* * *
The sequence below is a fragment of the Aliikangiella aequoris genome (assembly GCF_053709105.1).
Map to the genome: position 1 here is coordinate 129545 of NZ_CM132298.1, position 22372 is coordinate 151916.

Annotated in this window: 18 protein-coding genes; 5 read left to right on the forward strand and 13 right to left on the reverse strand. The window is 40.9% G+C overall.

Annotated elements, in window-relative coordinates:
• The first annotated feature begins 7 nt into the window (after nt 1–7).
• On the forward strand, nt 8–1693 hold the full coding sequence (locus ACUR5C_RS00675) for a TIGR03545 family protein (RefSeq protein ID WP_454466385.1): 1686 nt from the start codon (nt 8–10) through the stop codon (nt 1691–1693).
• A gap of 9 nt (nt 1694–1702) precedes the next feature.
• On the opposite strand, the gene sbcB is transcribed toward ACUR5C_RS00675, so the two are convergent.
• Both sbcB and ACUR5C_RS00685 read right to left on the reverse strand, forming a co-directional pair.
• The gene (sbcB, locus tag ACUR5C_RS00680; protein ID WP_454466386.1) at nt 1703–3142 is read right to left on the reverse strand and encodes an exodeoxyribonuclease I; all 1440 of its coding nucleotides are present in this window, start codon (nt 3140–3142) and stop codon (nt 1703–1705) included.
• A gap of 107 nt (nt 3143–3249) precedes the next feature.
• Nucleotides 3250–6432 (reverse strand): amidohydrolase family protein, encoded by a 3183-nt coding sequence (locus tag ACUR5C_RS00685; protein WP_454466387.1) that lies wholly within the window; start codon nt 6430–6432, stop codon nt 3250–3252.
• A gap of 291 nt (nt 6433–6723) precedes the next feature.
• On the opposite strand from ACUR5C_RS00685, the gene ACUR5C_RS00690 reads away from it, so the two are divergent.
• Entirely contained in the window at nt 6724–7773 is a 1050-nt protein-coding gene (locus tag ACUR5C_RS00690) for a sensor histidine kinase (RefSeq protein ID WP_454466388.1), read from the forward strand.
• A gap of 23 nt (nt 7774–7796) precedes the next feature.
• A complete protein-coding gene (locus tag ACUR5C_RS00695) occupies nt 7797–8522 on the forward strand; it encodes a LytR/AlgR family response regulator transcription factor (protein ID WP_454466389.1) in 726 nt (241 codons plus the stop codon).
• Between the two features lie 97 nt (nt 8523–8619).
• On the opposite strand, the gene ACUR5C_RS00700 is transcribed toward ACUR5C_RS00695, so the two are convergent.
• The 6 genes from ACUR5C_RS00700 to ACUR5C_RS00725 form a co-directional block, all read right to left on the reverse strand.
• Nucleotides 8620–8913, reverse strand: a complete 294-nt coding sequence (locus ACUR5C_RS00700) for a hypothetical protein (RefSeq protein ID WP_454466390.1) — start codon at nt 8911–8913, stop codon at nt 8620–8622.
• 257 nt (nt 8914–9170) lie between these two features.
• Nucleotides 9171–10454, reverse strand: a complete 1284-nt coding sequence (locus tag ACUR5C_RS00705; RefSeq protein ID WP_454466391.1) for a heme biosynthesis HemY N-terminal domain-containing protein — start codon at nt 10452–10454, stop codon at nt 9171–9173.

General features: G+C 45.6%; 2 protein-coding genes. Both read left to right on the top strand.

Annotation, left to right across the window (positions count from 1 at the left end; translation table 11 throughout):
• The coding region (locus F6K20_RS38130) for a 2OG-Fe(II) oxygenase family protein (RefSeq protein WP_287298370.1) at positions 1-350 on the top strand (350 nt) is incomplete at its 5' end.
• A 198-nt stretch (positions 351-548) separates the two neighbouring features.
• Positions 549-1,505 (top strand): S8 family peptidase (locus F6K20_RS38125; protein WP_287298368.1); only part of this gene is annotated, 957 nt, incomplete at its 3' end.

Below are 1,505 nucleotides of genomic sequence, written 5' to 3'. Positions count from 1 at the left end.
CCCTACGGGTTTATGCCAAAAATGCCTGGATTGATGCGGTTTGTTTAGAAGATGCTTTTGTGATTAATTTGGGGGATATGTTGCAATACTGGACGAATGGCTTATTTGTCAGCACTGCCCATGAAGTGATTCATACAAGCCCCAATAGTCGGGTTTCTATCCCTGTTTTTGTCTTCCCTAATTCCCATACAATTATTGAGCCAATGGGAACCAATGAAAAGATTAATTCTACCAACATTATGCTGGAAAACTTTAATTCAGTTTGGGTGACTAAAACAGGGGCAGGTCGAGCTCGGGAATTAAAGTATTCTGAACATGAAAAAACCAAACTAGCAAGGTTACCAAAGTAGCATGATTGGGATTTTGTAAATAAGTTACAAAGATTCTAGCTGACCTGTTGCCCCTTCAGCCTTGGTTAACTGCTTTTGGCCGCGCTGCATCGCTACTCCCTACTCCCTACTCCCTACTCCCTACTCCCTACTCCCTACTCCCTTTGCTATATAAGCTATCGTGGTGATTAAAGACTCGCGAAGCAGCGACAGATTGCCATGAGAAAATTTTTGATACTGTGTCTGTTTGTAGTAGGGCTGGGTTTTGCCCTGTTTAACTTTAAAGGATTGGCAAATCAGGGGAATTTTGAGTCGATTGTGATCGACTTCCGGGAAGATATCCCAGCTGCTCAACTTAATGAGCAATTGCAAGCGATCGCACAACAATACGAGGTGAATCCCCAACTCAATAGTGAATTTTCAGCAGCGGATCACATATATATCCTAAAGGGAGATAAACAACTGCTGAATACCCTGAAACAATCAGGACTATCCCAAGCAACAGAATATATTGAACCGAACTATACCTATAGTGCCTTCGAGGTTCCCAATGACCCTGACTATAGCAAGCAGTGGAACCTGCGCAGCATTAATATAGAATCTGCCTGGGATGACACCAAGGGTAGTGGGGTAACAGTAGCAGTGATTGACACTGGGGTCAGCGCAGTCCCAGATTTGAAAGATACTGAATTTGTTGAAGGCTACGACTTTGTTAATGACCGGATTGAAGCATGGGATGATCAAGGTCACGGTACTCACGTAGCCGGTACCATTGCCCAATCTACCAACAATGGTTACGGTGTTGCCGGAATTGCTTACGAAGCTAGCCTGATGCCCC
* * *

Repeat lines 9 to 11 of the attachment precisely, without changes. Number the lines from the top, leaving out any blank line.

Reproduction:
• Both sbcB and ACUR5C_RS00685 read right to left on the reverse strand, forming a co-directional pair.
• The gene (sbcB, locus tag ACUR5C_RS00680; protein ID WP_454466386.1) at nt 1703–3142 is read right to left on the reverse strand and encodes an exodeoxyribonuclease I; all 1440 of its coding nucleotides are present in this window, start codon (nt 3140–3142) and stop codon (nt 1703–1705) included.
• A gap of 107 nt (nt 3143–3249) precedes the next feature.